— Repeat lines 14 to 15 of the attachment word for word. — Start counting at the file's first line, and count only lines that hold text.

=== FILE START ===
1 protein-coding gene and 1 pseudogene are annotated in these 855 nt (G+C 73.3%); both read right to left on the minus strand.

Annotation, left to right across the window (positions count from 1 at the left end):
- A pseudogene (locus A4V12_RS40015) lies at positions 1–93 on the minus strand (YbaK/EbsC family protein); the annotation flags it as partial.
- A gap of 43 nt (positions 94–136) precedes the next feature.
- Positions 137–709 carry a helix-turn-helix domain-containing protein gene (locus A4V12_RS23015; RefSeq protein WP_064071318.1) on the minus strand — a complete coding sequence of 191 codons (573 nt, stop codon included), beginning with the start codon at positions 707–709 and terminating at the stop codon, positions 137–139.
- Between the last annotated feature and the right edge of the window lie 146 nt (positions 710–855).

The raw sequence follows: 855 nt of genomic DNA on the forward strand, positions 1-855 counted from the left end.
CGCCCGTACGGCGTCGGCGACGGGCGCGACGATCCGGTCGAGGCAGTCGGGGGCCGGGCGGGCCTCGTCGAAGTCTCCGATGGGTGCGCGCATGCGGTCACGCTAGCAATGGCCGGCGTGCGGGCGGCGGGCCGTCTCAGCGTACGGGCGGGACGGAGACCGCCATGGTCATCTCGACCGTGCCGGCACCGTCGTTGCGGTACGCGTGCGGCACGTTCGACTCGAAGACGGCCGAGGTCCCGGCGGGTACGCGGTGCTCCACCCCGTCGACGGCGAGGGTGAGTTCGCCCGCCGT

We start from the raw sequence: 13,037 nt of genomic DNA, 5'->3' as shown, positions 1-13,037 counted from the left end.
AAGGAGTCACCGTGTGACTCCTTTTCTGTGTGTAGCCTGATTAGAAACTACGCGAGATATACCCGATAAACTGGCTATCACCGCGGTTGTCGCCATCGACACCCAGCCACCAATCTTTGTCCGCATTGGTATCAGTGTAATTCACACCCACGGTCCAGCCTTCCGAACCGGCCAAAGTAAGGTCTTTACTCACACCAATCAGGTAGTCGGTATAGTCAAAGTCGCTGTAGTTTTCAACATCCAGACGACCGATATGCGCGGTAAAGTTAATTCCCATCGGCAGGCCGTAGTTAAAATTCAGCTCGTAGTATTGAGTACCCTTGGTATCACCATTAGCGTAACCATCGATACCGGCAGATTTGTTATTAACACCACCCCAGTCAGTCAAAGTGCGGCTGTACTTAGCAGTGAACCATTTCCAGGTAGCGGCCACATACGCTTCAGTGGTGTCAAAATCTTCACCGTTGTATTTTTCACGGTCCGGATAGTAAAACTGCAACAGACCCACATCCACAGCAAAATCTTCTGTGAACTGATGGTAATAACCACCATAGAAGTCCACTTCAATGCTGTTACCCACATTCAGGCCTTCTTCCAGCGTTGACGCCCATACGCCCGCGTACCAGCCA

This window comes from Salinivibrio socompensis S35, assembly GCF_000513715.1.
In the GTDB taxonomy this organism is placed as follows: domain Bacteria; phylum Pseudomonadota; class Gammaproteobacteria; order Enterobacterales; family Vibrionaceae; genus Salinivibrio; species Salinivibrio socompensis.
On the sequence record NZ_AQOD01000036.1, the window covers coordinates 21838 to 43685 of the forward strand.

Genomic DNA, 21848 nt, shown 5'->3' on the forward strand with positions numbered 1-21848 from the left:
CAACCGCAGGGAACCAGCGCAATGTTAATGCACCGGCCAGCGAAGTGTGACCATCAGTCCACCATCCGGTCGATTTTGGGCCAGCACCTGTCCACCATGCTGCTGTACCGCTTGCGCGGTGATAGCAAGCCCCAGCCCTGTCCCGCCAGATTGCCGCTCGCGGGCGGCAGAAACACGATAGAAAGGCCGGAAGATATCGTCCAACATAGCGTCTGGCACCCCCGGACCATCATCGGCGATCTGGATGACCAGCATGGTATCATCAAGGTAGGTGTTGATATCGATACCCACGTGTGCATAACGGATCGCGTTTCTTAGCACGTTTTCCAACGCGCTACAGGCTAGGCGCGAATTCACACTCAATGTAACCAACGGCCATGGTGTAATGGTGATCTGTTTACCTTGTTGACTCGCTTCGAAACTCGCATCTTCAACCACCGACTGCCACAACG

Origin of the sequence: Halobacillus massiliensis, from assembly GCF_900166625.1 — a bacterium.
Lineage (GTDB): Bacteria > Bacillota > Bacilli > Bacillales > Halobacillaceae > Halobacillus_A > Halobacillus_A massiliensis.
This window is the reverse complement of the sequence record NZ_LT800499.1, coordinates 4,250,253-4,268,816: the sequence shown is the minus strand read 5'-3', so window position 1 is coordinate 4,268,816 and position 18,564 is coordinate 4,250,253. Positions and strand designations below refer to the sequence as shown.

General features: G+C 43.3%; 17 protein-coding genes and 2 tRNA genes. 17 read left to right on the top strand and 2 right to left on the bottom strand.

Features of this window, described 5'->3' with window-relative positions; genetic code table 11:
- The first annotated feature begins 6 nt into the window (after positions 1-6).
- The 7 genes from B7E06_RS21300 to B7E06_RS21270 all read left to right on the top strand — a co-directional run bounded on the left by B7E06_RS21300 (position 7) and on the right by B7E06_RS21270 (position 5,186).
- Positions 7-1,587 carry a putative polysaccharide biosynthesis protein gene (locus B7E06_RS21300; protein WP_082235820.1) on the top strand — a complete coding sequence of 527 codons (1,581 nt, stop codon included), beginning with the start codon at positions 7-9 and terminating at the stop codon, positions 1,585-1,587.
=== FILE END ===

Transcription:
Genomic DNA, 21848 nt, shown 5'->3' on the forward strand with positions numbered 1-21848 from the left:
CAACCGCAGGGAACCAGCGCAATGTTAATGCACCGGCCAGCGAAGTGTGACCATCAGTCCACCATCCGGTCGATTTTGGGCCAGCACCTGTCCACCATGCTGCTGTACCGCTTGCGCGGTGATAGCAAGCCCCAGCCCTGTCCCGCCAGATTGCCGCTCGCGGGCGGCAGAAACACGATAGAAAGGCCGGAAGATATCGTCCAACATAGCGTCTGGCACCCCCGGACCATCATCGGCGATCTGGATGACCAGCATGGTATCATCAAGGTAGGTGTTGATATCGATACCCACGTGTGCATAACGGATCGCGTTTCTTAGCACGTTTTCCAACGCGCTACAGGCTAGGCGCGAATTCACACTCAATGTAACCAACGGCCATGGTGTAATGGTGATCTGTTTACCTTGTTGACTCGCTTCGAAACTCGCATCTTCAACCACCGACTGCCACAACG